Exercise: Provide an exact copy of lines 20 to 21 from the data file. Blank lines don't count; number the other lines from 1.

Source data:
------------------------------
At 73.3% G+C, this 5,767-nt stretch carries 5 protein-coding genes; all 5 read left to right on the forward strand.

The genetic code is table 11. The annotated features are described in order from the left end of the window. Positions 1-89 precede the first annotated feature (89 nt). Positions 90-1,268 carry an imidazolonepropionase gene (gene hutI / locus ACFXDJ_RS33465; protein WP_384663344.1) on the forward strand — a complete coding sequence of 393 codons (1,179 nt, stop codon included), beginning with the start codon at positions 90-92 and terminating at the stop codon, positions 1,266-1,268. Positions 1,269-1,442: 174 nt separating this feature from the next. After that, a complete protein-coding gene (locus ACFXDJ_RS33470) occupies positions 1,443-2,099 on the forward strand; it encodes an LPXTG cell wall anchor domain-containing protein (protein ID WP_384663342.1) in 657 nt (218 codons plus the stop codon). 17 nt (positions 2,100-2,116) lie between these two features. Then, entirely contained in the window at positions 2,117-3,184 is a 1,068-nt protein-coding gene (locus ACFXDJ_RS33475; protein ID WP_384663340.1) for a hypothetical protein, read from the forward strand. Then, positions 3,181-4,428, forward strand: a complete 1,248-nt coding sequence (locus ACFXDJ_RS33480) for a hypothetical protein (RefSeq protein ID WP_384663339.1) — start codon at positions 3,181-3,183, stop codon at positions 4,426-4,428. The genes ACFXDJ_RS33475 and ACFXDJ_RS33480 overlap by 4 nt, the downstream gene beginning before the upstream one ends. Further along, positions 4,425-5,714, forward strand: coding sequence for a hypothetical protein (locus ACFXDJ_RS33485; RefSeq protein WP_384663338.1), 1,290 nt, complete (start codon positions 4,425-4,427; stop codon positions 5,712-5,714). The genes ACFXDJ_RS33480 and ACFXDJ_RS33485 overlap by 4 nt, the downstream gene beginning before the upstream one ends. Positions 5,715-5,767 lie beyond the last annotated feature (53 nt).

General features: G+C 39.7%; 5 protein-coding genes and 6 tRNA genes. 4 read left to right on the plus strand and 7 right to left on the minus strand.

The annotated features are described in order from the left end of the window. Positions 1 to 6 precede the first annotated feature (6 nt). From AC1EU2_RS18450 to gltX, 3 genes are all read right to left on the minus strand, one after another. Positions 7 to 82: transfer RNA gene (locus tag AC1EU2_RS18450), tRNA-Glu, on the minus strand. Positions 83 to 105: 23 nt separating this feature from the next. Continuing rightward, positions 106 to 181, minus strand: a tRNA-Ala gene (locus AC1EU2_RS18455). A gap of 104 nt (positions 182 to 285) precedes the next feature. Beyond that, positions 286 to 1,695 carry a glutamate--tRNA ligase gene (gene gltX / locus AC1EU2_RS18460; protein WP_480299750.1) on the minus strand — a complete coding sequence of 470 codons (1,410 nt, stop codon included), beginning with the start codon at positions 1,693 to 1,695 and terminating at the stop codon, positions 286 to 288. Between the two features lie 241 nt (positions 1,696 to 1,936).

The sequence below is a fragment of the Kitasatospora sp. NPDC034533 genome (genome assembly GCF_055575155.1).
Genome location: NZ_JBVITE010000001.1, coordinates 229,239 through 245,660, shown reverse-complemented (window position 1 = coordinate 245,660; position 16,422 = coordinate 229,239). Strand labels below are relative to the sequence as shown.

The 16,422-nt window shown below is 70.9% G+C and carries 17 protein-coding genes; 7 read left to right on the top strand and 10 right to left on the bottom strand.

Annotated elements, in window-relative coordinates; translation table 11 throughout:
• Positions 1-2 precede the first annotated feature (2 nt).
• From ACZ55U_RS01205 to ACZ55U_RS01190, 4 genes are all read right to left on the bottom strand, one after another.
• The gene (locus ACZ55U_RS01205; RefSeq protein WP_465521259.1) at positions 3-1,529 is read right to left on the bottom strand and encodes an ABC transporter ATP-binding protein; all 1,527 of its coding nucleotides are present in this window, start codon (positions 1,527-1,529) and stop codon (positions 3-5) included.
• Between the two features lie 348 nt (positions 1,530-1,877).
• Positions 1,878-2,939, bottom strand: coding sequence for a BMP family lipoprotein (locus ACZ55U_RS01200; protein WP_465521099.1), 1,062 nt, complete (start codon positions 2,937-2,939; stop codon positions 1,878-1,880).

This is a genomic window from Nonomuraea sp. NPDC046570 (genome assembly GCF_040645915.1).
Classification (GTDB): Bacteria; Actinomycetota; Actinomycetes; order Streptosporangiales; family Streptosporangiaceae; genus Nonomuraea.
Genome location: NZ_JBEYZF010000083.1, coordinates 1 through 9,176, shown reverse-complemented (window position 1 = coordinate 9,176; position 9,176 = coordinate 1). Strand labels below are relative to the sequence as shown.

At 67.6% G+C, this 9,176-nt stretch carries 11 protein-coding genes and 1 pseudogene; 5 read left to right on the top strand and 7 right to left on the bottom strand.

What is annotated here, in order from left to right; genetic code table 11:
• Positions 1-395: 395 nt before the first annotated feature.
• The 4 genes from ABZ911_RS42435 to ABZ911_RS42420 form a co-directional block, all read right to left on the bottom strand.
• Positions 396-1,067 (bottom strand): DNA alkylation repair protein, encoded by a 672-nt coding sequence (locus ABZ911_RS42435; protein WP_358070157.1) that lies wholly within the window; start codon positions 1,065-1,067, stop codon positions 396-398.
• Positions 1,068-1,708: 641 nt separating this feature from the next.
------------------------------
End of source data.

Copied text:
• The 4 genes from ABZ911_RS42435 to ABZ911_RS42420 form a co-directional block, all read right to left on the bottom strand.
• Positions 396-1,067 (bottom strand): DNA alkylation repair protein, encoded by a 672-nt coding sequence (locus ABZ911_RS42435; protein WP_358070157.1) that lies wholly within the window; start codon positions 1,065-1,067, stop codon positions 396-398.